3. Do creative stuffs with your friends
When Gates was 17, he went into business with Paul Allen developing “Traf-o-Data”; a computer program that monitored traffic patterns in Seattle. Although the program was a business failure; but according to Paul Allen, it prepared them to make Microsoft’s first product a year later. It also helped them understand microprocessors; knowledge that was crucial to their future success.
It’s not enough to choose friends who share your interest. You also have to do stuff with them around those interests. There are many successful businesses today that were started by friends who had done many creative things together. They had applied to competitions together, applied to scholarships together, built software applications together; things like that. The important thing is not whether what you do is successful; the important thing is what you learn in the process.
4. Your parents don’t know it all
It was only a few years ago that my dad stopped asking me when I was going to get a job. His belief, like most normal parents, is that the reason you go to school and graduate is to use your certificate to get a job. Doing anything to the contrary is going against the laws of nature. Some parents cannot even understand it; why let your academic qualification go to waste?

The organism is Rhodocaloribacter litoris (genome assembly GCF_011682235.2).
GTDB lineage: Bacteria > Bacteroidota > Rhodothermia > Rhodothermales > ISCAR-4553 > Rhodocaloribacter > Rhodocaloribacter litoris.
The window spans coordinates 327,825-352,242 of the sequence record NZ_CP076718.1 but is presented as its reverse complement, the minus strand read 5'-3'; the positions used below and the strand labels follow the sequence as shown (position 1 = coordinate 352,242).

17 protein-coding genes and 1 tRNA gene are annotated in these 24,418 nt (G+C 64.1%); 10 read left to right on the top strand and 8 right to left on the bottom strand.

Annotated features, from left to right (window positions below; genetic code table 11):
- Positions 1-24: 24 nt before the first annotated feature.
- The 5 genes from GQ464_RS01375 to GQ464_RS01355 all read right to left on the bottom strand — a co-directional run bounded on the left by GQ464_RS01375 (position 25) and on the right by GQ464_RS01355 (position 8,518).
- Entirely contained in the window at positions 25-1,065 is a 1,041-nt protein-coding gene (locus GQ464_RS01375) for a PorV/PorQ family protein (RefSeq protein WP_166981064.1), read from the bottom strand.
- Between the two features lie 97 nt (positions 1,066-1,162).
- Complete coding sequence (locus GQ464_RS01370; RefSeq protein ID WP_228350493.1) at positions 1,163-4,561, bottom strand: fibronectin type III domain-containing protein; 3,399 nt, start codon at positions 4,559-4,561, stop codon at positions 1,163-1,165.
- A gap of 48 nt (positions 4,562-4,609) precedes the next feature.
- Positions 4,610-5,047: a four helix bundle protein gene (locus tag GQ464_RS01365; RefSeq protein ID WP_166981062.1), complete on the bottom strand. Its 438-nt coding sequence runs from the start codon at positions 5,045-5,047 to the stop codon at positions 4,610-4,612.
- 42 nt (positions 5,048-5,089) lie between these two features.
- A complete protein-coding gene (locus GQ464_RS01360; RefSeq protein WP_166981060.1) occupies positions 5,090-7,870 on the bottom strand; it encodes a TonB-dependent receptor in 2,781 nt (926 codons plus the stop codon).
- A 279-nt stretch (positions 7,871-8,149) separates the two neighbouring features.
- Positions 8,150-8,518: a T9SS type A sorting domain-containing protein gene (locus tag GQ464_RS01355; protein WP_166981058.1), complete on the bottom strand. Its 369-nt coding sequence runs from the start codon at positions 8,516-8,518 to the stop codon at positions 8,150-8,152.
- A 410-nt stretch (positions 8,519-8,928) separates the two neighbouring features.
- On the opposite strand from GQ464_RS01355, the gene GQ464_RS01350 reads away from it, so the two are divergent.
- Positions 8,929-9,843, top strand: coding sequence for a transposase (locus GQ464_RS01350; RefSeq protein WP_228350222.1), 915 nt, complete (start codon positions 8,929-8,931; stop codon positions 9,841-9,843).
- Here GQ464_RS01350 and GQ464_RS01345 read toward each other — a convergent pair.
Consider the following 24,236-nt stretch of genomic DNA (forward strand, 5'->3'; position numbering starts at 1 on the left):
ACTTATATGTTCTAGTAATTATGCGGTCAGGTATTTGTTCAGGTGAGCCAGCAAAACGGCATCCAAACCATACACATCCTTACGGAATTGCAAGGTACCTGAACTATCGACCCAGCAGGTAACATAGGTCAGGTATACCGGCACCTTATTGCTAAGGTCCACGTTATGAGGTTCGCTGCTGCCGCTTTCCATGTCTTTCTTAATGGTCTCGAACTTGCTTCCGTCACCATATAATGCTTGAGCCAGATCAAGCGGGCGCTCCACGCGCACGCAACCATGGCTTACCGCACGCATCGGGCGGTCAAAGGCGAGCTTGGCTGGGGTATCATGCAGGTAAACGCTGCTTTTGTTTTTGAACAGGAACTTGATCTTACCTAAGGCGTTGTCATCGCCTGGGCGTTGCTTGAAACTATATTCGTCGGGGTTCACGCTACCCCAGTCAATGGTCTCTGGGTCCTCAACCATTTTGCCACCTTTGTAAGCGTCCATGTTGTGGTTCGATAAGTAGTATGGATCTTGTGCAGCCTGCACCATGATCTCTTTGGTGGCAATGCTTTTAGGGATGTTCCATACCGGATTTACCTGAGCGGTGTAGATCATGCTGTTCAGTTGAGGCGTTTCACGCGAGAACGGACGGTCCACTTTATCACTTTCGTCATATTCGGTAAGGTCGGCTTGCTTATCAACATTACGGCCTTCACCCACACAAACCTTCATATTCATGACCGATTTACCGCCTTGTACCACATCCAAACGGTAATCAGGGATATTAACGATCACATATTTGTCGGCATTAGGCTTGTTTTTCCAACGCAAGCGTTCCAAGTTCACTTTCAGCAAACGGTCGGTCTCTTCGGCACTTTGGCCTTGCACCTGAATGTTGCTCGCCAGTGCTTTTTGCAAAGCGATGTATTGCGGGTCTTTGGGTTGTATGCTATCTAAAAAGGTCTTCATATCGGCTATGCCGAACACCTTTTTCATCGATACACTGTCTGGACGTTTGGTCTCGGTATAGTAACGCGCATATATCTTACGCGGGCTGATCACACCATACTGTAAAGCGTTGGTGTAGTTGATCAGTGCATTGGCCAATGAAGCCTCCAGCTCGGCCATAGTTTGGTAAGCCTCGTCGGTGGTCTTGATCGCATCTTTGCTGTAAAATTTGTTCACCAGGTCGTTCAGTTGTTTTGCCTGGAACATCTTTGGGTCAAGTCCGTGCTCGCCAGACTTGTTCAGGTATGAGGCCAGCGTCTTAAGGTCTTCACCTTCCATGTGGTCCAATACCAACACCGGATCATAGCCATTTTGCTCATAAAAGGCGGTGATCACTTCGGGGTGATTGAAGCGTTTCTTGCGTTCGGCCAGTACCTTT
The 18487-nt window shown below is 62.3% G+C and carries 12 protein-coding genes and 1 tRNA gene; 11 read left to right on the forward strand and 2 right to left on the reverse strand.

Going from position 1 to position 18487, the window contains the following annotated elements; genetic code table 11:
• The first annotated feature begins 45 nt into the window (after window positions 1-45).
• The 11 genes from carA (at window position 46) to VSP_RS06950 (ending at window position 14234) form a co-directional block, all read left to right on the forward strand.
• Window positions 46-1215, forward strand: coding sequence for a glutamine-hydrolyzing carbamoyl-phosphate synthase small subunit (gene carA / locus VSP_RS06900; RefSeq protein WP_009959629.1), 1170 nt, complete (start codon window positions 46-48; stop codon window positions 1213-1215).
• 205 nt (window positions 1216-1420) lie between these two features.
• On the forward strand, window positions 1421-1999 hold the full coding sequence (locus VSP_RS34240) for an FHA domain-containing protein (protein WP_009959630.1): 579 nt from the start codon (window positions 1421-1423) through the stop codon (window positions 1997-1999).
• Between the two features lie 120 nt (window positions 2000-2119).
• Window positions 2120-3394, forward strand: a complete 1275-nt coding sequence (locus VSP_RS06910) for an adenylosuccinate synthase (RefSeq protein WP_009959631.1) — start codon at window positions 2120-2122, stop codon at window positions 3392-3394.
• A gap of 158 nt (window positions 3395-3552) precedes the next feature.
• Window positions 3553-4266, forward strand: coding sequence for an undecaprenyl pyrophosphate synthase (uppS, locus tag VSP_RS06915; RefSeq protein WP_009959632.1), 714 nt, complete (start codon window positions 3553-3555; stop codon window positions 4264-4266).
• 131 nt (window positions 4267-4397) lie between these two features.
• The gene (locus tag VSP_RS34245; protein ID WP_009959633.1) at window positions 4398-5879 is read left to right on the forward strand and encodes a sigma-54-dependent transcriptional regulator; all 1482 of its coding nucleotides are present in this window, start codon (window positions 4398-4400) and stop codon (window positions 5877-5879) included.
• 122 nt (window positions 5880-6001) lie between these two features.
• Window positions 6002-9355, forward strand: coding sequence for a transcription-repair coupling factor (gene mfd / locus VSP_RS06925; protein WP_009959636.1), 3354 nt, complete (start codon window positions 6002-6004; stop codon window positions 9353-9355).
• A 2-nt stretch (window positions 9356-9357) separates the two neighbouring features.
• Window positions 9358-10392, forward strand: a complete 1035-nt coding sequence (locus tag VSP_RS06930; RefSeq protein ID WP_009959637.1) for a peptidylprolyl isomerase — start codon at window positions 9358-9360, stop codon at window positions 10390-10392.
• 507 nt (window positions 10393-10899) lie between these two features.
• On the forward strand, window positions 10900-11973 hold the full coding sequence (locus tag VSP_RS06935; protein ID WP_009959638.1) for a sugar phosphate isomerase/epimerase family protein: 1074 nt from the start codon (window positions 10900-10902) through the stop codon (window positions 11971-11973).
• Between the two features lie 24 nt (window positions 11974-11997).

Bill Gates’ dad was a successful corporate lawyer. So he wanted his son to become a lawyer, just like him. Gates wanted to stay off school after his success with the traffic monitoring computer program, but his parents wanted him to go to college to study law. So Gates attended Harvard University to study law. If Gates had his way, he may not have gotten into Harvard in the first place.